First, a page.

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What is Citizenship? Attitudes and Actions Responsible Citizenship Communicating Keeping Freedom What Do You Think?

 
Citizenship Everyday

This activity can be a contest between you and your classmates. 

In a grocery store, how many ways can you think of to be a responsible citizen?

For example: If you break a jar of pickles accidentally, don't leave the mess without telling anyone.

See what classmate can think of the most ways.  Enter your ideas in the text box provided on the attached worksheet. On your mark, get set, go!

After completing the attached worksheet discuss the answers to the following questions with your teacher and classmates.

  1. What laws, if any, are necessary in grocery stores, classrooms, and school buses?

  2. Do you think citizens are obedient without laws in these places?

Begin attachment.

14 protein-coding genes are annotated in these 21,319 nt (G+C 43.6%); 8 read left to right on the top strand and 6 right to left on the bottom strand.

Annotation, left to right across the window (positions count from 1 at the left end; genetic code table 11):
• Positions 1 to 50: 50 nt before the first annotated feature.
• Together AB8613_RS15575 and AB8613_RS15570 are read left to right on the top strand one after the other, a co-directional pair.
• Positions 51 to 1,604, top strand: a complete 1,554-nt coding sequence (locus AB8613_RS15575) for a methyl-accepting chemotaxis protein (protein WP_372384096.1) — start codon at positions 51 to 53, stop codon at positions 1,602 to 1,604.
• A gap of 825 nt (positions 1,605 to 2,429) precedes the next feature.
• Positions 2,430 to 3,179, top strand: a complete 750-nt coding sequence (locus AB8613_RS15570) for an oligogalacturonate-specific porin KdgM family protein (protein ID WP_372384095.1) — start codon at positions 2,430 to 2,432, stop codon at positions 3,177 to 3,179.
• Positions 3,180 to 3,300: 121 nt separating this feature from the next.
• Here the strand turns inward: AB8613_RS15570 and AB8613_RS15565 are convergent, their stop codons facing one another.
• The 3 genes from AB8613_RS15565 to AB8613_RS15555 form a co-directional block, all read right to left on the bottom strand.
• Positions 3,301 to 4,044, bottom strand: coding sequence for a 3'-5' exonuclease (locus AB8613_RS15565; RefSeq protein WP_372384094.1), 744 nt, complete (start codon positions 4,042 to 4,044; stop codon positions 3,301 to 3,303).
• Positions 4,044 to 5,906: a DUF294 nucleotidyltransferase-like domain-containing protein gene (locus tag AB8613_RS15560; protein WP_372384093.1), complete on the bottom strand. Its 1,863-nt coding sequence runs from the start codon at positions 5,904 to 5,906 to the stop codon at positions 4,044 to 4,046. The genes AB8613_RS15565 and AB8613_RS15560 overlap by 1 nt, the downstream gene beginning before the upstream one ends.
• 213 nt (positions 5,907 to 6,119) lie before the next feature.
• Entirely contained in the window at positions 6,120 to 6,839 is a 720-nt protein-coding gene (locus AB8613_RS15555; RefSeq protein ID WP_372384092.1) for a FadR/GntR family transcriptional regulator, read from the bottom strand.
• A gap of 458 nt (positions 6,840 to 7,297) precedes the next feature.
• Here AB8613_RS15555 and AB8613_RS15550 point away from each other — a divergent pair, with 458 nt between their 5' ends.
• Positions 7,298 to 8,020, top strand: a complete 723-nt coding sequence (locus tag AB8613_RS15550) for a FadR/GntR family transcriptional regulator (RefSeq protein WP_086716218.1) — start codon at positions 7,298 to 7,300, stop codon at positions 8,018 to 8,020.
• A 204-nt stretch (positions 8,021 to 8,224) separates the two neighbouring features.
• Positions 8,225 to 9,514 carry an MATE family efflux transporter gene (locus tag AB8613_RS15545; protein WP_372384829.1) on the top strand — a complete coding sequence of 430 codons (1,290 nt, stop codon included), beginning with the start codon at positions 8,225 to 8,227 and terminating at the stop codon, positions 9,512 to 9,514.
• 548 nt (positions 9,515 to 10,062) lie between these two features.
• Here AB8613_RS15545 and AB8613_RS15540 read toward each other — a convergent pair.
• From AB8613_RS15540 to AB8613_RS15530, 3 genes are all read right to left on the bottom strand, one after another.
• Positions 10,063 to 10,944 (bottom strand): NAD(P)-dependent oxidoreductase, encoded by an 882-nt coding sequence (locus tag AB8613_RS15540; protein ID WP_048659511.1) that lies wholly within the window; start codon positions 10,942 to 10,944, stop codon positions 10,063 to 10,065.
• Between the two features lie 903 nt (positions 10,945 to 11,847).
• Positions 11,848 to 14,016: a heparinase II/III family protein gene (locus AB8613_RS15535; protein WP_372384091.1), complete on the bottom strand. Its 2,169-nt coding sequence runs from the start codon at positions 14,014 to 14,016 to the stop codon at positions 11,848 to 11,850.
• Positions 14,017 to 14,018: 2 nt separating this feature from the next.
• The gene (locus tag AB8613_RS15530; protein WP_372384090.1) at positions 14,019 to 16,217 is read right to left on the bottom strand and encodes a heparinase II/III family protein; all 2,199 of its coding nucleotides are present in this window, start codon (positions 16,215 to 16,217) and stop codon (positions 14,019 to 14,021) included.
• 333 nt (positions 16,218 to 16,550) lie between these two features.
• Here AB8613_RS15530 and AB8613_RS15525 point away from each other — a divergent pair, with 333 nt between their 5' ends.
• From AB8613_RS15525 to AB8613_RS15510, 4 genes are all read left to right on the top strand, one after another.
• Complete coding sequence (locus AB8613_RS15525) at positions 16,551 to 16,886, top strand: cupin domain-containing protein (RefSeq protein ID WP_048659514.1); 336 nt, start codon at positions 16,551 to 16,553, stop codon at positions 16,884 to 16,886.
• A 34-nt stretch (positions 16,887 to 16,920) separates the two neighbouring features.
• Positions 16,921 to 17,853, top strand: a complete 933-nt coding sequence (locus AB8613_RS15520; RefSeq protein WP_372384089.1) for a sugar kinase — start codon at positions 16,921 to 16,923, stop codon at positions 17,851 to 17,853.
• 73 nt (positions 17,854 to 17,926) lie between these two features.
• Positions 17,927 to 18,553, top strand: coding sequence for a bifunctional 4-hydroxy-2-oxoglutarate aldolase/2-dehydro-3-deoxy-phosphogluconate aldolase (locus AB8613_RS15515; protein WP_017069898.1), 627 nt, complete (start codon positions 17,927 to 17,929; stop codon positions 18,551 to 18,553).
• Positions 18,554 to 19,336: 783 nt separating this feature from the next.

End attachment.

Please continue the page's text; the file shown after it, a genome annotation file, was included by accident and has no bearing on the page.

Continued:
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Worksheet

 


It may be difficult sometimes to want to follow rules, but rules are made so that people don’t get hurt physically or with words. Parents make rules to keep you safe from dangerous people or places. Police officers watch to make sure people don’t break laws. It isn’t because they like to find bad people, but because they want to make sure others don’t get hurt. Teachers and principals want students to follow rules at school. If there weren’t any rules at school, how could anyone get their education that they have a right to?

*Citizenship section select ideas derived from Citizenship, Learning to Live as Responsible Citizens, published by Good Apple, Inc.

The Dirksen Congressional CenterCopyright 2008